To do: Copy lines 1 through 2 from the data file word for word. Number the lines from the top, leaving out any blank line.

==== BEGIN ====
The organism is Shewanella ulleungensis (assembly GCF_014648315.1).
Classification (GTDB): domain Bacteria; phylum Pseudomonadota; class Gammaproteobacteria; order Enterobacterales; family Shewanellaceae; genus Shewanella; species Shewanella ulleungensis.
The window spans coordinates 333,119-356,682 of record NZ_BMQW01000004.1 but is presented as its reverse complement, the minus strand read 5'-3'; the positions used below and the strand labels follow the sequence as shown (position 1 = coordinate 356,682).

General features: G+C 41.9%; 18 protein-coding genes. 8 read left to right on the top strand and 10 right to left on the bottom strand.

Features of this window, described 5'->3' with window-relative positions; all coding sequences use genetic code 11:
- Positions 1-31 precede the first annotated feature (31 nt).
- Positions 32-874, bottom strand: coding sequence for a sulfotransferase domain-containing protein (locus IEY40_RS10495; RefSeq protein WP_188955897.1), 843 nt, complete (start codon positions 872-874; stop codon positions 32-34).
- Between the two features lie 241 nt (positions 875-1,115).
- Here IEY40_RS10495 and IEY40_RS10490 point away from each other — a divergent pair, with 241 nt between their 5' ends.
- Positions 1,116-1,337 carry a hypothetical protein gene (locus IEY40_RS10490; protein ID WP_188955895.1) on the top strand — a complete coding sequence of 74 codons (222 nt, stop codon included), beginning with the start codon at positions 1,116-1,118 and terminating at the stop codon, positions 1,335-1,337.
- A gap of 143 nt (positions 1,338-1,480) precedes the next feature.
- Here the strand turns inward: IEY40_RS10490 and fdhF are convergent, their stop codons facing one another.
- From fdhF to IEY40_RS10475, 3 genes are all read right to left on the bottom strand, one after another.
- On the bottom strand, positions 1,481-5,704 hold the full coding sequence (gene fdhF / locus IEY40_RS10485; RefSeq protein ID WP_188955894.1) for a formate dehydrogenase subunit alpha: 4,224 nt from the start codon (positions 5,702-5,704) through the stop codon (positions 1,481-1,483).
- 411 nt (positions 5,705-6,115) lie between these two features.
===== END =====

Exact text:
The organism is Shewanella ulleungensis (assembly GCF_014648315.1).
Classification (GTDB): domain Bacteria; phylum Pseudomonadota; class Gammaproteobacteria; order Enterobacterales; family Shewanellaceae; genus Shewanella; species Shewanella ulleungensis.